Friday, March 23, 2007

Recording lectures

So with the Linda Bree lecture, I've been thinking what a shame it is that we have so many notable speakers coming to campus and that I am not able to make it to all the events. I wonder if we could start an audio archive of talks given at least within the English Department? What do you think of this?

The first problem is copyright. We would have to get permission from the persons speaking to record them and then to allow others to hear the recording. Personally, I don't think I would mind very much if someone recorded me, but I can very much see that someone who is presenting new/tentative scholarship would want to not allow others to have access.

This brings me to the second problem: where do we keep these files? Obviously, we would want to keep them private and not accessible to the outside world (thus, helping us avoid even more copyright issues). So we need them somewhere within the Emory infrastructure. I can host talks on my website, which is linked to Webdrive. But the problem with this is that it is public and that it has a limited space such that I could only host one talk at a time. We don't want to spread our archives of talks throughout different people's websites either.

Another possibility would be to host things within Blackboard, using the faculties Wayne and Shannon taught us during TLC. This would give the site a bit of cachet that could convince people to visit it and then lead to their using the space for the other uses a group of us have envisioned. This is a private place where we can absolutely control access, thus reducing liability qua copyright.

A third place would be to create a course within Reserves Direct in which we place all the recordings. This initially seems to me to be the best idea, as an RD course is (or was, when I last fiddled with them) something that anyone on campus can enroll in, regardless of actual class status. This would mean that those outside the English Department could have access to the talks. Although the pool of access would be larger, it would still be restricted to the Emory community and those who have a network ID.

In any case, I'm interested in this project, and I think it would be a worthwhile addition to Emory's expanding digital "collections." But what do you think?

Finally, in my opinion, the copyright issues are primary and I doubt that we could overcome them without the full support of the faculty/department. Is this something we should pursue?

Linda Bree Talk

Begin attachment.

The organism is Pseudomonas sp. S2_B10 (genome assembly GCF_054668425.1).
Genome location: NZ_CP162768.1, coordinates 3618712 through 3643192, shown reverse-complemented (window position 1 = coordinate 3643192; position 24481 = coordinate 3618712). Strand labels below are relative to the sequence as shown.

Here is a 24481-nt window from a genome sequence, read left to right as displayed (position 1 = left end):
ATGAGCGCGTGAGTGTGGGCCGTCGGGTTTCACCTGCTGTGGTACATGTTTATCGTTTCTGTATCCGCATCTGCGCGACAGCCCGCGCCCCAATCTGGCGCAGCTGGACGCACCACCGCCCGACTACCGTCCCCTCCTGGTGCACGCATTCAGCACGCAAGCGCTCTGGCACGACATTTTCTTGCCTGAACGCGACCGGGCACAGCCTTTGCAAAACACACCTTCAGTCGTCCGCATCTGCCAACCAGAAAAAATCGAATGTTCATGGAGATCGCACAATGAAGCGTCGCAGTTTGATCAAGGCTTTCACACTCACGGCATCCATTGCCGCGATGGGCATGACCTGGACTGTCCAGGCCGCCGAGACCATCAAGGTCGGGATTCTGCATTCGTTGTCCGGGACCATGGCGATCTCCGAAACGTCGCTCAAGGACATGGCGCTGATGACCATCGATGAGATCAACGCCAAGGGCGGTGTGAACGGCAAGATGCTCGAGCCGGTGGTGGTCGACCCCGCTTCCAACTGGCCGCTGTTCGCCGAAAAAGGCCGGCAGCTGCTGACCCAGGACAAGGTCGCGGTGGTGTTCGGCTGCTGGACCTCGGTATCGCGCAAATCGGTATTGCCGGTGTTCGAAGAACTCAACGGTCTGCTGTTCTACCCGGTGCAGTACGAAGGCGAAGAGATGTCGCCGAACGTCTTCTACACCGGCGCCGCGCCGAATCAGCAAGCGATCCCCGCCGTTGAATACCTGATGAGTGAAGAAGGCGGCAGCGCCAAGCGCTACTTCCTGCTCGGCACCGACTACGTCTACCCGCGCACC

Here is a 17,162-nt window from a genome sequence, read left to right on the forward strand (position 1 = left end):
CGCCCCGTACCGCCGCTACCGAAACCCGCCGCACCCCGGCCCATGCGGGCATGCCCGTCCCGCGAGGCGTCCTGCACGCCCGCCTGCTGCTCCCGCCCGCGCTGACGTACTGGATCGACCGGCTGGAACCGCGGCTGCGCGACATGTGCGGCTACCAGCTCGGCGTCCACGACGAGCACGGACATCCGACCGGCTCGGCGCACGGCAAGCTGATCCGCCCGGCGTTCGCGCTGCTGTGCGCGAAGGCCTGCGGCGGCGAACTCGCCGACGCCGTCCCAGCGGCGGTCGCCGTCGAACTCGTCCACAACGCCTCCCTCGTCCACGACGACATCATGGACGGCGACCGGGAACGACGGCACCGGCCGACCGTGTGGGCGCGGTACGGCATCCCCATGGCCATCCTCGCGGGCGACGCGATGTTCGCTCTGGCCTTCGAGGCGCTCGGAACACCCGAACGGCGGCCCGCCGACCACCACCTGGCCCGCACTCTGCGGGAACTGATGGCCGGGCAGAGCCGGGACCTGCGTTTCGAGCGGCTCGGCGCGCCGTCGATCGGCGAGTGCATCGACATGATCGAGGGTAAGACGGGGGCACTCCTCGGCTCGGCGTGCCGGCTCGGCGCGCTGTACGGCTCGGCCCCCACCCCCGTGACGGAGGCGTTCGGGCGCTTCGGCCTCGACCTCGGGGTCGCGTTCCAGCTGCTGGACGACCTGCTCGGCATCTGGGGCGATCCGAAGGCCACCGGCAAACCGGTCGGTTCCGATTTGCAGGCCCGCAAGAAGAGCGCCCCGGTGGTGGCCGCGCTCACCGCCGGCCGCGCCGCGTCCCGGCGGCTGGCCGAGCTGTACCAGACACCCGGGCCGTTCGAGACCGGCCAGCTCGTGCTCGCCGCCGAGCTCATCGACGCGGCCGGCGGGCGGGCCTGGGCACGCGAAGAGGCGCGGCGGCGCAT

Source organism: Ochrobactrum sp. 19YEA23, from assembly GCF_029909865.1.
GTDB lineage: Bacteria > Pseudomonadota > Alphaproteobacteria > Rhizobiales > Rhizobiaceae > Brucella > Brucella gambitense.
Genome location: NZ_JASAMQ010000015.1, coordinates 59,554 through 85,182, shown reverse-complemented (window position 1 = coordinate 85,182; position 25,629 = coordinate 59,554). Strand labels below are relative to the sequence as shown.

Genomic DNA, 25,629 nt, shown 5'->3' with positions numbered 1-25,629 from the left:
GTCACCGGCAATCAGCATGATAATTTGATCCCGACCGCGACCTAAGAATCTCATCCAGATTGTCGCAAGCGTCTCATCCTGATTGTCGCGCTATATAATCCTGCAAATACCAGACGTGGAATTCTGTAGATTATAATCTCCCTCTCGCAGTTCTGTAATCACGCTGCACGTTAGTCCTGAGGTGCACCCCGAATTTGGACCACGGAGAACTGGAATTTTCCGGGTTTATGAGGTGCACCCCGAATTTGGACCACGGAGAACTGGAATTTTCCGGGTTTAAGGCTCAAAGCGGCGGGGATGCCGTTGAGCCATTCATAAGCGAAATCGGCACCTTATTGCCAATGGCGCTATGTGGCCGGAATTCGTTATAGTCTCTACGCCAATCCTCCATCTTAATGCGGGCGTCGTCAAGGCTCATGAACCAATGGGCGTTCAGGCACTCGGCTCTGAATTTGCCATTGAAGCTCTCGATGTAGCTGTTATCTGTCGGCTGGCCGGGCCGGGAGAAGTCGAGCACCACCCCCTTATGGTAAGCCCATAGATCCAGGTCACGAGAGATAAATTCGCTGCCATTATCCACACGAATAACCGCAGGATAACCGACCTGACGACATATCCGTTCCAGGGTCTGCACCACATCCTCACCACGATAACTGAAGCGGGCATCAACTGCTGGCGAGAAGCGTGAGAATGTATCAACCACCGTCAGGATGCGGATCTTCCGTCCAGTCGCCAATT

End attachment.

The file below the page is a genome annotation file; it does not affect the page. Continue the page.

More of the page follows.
You can know access the lecture Linda Bree of Cambridge UP on Tuesday, March 20, 2007 on the state of publishing. You can get it from my high powered and well-designed website (thanks TLC!).

I found the talk to cover a lot of things that I already knew. I felt the most valubale part came after she finished, when we got to do Q&A. This is around the 40-minute mark.


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Monday, March 19, 2007

Close Reading

I think this post by Dr. Crazy on close reading is worth looking at. I also think her strategies for teaching close reading sound promising. And perhaps other people have thoughts on the matter or effective strategies of their own to share.

Thursday, March 15, 2007

Free Times Select

The NYTimes is giving free Times Select subscriptions to anyone with a university email address.

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Tuesday, March 13, 2007

To market, to market...

For some reason, it occurred to me today that about 3/4 (maybe more) of this blog's devoted readers will be going on the market this fall. So, here are three things you can do in the coming weeks.

1) Send off that article before April 15. (Anything later than that risks not getting reviewed until after the fall.)

2) Sometime before the end of the semester, talk to the members of your committee. Discuss a timeline for completion and the fact that you are going to be going on the market in the fall. (You want your letter writers to be warming up over the summer.)

3) Write, write, write. (The best thing you can do for yourself is to have a brilliant dissertation. And most dissertations become more brilliant the more you work on them.)

If you don't have a copy of the unofficial job market guide, you can download one, for the time being, here.

Wednesday, March 07, 2007

Lit. Crit. and Journalism

This Scott McLemee article at InsideHigherEd reminds me that I have been thinking about whether to try to organize something on writing for a non-academic audience next year. I wonder how many people would be interested. I also wonder whether anyone would be willing to attend a writing workshop over a day or two if there weren't the usual Emory shining carrot attached. My idea would be to invite someone with a Ph.D. who has experience placing book reviews and articles in a variety of publications.

Friday, March 02, 2007

Laughing on the Outside, Crying on the Inside

A friend just sent me a link to The University of Chicago Writing Program website. It has a very interesting grammar page, but the toys section is my favorite. The Sentence of the Week offers real-world examples of awful writing and then explains what's wrong with them. The Virtual Academic (who is joined on Fridays by the Virtual Critic) produces random academic sentences that had me shaking my head and laughing out loud. If you're really bored (or just stuck in the middle of your seminar paper, conference talk, dissertation, etc.), try the Make Your Own Academic Sentence page. I suspect that this last little toy may be responsible for producing half of the academic articles that I have recently read.

Thursday, March 01, 2007

New media egg on old media face

I don't know why I was so tickled by the editor's note in the New Yorker that just arrived in my mailbox, but I was. You can read about it here.